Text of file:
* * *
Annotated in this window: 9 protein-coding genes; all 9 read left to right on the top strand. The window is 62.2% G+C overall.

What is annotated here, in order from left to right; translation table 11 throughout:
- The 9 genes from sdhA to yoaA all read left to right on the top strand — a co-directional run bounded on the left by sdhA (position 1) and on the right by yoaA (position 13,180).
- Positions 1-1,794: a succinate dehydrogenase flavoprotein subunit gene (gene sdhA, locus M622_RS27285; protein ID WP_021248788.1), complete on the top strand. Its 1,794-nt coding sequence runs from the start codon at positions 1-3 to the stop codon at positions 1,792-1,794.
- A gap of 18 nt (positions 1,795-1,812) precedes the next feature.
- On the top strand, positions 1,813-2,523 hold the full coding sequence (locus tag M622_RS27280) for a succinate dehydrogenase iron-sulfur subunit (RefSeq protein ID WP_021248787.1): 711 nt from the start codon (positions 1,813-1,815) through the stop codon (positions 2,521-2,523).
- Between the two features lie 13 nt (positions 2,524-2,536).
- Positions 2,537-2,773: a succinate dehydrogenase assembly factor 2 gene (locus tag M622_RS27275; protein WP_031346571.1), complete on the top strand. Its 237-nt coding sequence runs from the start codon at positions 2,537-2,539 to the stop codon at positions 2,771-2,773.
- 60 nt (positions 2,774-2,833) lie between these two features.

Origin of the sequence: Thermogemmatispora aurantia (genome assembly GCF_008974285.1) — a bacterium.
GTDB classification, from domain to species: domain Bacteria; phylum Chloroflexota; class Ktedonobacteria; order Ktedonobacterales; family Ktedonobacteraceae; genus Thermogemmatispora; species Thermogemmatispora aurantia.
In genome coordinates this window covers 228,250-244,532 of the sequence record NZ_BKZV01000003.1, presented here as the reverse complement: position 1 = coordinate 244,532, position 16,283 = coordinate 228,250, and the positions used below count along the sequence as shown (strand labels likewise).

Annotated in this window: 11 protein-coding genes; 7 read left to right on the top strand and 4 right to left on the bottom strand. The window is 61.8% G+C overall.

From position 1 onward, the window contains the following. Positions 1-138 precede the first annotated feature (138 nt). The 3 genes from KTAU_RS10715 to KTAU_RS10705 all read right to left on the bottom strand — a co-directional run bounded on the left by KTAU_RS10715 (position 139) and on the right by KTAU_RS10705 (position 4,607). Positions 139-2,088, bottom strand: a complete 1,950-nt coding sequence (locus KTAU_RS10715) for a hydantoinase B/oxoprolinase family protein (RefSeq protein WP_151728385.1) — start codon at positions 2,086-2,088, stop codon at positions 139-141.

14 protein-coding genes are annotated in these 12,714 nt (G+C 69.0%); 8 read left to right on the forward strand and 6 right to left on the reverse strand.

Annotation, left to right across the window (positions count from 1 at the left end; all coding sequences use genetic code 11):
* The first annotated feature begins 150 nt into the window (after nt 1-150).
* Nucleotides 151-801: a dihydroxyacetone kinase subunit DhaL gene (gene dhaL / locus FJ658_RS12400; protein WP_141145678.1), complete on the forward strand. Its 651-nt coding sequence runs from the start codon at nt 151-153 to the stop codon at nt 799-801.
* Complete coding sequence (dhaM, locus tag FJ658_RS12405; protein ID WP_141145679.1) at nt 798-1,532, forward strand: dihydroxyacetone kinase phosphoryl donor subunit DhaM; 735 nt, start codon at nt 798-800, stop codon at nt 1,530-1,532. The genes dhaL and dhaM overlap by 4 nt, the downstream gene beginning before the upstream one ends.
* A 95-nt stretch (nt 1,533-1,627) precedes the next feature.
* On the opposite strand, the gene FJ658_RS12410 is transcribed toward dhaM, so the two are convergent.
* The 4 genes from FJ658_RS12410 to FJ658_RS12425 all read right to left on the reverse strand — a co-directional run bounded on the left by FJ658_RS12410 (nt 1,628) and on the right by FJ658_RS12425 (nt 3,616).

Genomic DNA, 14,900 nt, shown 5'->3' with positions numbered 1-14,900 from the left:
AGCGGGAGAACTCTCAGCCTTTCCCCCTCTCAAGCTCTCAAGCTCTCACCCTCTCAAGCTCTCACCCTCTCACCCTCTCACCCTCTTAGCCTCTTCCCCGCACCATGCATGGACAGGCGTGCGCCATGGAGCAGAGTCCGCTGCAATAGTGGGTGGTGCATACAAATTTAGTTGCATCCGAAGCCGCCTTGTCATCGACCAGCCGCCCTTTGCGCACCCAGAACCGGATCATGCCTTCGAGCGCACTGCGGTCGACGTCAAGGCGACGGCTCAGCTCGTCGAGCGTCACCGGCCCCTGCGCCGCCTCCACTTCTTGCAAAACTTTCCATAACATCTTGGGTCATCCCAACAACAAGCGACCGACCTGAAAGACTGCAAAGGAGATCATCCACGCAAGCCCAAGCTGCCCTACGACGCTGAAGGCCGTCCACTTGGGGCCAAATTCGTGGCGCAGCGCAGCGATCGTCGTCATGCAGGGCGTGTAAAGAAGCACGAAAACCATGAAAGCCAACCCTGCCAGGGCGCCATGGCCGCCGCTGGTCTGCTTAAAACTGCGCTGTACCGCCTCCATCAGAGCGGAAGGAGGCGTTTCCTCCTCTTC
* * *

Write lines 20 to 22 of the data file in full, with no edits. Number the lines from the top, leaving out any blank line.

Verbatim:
* A 95-nt stretch (nt 1,533-1,627) precedes the next feature.
* On the opposite strand, the gene FJ658_RS12410 is transcribed toward dhaM, so the two are convergent.
* The 4 genes from FJ658_RS12410 to FJ658_RS12425 all read right to left on the reverse strand — a co-directional run bounded on the left by FJ658_RS12410 (nt 1,628) and on the right by FJ658_RS12425 (nt 3,616).